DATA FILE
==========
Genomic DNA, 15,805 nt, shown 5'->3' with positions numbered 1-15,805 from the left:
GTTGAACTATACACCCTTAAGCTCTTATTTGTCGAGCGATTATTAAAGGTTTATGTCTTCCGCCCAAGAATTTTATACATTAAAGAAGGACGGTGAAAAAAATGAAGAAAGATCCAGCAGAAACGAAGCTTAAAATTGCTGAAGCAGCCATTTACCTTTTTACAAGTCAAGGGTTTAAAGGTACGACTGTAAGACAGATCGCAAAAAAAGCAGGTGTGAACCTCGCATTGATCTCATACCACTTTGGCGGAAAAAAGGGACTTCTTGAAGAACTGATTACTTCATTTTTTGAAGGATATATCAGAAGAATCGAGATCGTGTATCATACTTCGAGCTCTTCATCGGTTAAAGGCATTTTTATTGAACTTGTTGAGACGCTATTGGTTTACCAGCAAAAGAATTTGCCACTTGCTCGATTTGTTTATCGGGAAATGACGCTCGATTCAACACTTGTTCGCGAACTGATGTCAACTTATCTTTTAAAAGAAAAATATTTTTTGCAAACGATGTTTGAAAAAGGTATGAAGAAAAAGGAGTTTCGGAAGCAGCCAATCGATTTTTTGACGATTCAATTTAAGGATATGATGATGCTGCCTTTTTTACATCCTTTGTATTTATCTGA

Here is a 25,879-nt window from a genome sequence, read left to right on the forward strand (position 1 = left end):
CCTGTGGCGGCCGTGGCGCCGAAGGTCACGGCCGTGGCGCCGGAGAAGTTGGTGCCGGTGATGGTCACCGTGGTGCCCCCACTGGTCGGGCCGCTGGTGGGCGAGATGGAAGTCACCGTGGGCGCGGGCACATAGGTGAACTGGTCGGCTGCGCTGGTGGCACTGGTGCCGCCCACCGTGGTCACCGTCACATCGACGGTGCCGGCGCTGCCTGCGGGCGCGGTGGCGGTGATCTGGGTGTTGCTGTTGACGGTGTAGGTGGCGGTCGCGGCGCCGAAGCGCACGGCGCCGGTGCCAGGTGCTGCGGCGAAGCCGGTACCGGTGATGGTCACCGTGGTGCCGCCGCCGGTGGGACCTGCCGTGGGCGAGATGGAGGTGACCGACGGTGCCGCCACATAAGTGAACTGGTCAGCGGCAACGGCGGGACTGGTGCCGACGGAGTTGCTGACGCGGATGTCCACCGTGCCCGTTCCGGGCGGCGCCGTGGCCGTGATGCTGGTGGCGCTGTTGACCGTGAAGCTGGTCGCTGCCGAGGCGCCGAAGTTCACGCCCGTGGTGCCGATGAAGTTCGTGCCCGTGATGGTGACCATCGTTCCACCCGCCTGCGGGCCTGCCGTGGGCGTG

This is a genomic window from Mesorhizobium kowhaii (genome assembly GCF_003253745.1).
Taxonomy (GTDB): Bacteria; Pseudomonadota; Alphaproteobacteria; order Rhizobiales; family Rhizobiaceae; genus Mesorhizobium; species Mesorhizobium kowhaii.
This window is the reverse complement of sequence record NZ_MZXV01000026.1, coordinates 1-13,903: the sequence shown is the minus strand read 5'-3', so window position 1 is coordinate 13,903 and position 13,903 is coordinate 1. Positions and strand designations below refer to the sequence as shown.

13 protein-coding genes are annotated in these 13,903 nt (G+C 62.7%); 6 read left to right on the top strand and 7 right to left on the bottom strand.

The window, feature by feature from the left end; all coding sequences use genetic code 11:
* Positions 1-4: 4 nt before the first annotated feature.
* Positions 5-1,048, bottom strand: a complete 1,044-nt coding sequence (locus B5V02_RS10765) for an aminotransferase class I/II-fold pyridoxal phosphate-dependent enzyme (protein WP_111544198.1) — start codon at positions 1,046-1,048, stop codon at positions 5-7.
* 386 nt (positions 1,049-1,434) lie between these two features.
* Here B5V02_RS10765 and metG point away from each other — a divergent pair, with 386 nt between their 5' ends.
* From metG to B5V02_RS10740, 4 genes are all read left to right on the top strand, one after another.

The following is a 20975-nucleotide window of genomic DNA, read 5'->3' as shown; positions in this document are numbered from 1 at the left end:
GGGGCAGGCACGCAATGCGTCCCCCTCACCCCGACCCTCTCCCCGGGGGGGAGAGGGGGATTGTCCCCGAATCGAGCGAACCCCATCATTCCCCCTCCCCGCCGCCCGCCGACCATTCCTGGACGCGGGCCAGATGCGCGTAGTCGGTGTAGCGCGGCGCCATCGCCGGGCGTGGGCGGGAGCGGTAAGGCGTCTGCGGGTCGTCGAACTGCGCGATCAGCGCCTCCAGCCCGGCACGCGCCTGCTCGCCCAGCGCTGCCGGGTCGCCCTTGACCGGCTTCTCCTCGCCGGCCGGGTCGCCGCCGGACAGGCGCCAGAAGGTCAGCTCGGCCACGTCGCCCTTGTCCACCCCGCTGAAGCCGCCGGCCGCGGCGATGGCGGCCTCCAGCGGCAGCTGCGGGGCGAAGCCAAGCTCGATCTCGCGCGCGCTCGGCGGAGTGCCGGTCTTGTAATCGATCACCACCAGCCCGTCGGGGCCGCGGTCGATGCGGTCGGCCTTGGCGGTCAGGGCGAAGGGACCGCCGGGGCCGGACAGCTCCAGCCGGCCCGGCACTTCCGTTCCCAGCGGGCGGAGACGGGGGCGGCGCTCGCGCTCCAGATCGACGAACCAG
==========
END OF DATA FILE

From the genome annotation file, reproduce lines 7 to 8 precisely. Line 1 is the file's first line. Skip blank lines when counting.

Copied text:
This window is the reverse complement of sequence record NZ_MZXV01000026.1, coordinates 1-13,903: the sequence shown is the minus strand read 5'-3', so window position 1 is coordinate 13,903 and position 13,903 is coordinate 1. Positions and strand designations below refer to the sequence as shown.

13 protein-coding genes are annotated in these 13,903 nt (G+C 62.7%); 6 read left to right on the top strand and 7 right to left on the bottom strand.